Flagler County, FL – School is out and summer is in full swing for kids across the nation. Parents are dropping off eager children at summer camps, ready to reconnect with friends and engage in a variety of activities.
For just under a dozen lucky kids in Flagler County, though an accelerated course with Ric Lehman, executive director of Teens-In-Flight, it’s a chance for them to work their way up to a pilot’s license.
The first week of intensive classwork had aspiring pilots digging into the nuts and bolts of the aviation industry, for the initial segment, before a week off. Students will return for a second full week of classwork, and at the end, be ready to take the FAA test according to Lehman.
“They should be able to take the FAA written exam. They will have been taught everything they need to know. We will have covered every bit of the subject matter but as wise man once said, ‘A teacher can open all kinds of doors. It’s up to the students to walk through it’,” said Lehman, reminding the students to use their week off wisely.
Gathered around the conference table at the Teens-In-Flight headquarters just outside of the Flagler Executive Airport, each of the students has his or her own reason for giving up the beginning of their summer vacation to take course.
Up from Ormond Beach, Mia Nilsen is one of three young women in the class, and after many dinners at High Jackers restaurant, declared her intention to become a commercial pilot.
“I’ve wanted to be a pilot for a while but I only just recently just learned about the Teens-In-Flight program,” said Nilsen. “I thought that it would help me become a pilot.”
With multiple members of her family in industry, 14-year old Amelia Saunders is looking forward to earning her wings to fly commercially, as well.
“The past three generations of my family have been pilots – my great grandfather and my grandfather they flew for the military, and my dad flies commercially for American,” said Saunders.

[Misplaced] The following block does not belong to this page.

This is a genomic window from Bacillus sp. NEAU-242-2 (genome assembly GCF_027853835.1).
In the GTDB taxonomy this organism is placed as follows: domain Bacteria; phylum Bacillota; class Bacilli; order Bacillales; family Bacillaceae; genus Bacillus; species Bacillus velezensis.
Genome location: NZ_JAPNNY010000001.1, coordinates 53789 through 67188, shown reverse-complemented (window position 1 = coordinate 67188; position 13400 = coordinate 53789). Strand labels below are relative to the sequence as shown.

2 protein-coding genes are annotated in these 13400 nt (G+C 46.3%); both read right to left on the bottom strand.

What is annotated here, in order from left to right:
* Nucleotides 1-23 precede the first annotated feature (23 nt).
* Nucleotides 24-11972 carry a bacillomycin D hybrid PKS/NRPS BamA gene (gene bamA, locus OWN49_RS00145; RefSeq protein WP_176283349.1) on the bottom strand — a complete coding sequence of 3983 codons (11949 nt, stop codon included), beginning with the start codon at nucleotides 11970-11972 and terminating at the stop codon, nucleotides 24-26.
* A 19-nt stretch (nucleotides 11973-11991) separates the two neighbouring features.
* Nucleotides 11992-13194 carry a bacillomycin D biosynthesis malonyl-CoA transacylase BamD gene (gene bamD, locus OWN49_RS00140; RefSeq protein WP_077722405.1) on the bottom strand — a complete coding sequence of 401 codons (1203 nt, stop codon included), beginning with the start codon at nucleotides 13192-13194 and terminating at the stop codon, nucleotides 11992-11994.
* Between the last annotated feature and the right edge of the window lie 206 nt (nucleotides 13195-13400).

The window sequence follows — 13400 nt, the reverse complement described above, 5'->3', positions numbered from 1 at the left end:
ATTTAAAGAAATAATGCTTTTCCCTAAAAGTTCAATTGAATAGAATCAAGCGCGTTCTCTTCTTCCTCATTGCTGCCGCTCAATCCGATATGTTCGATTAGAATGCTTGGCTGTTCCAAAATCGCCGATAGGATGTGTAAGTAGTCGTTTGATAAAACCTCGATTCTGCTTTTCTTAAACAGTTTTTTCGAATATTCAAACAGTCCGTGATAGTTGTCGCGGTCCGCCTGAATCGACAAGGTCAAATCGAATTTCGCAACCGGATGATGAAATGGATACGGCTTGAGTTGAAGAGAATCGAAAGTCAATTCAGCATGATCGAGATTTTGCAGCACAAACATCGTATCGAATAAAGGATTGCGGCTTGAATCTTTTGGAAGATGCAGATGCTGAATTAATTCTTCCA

“It’s kind of what brought me to liking to fly. Everything that we’ve been learning is new and it’s all useful. I know that I’m going to use it in the future.”
While many of the student come from within 60 to 90 miles to attend ground school, 16-year old Ty Olmedo and his father Robert Olmedo, flew in from Kalama, Washington to allow Ty to take the course.
“My dad told me about the program and I thought it would be cool to learn and do ground school with people around my age,” said Ty Olmedo.
Starting to fly about six weeks ago, the pair talk often about Ty’s options for the future.
“Flying was something that I had mentioned years ago so I looked for a summer school that would allow him to go with kids who are like-minded that might want to go into aviation,” Robert Olmedo said, sharing his appreciation of Teens-In-Flight’s emphasis on flying and immersion in the material.
Set to attend Cascadia Technical Academy in Vancouver, Washington next year, Robert sees the Teens-In-Flight program as a building block to his son’s success.
“I just think it’s a self-confidence builder,” he said. “Even if he doesn’t become a pilot he has the skills.”
Teens-In-Flight has offered summer camp for several years as an accelerated program according to Lehman, and it’s attractive to families who want their children to have the experience without restricting the entire summer vacation.
“We have had students that have come from up to two to three hours away because of the quality of the program,” said Lehman. “This is the first time I’ve had somebody come from about as far away as you can get, to Florida. To me it just says a lot about what somebody else thinks about our program. If they’re willing to fly all the way out here from Washington state, it must be a pretty decent program.”
“I think it’s important to recognize that Teens-In-Flight is a national program. We have kept true to our core values as we remain totally transparent,” said USMC (ret) Col. Jack Howell, board president and founder of Teens-In-Flight. “Since we began in 2006, we have worked with well over 275 teens.”
To learn more about Teens-In-Flight, visit https://teensinflight.org.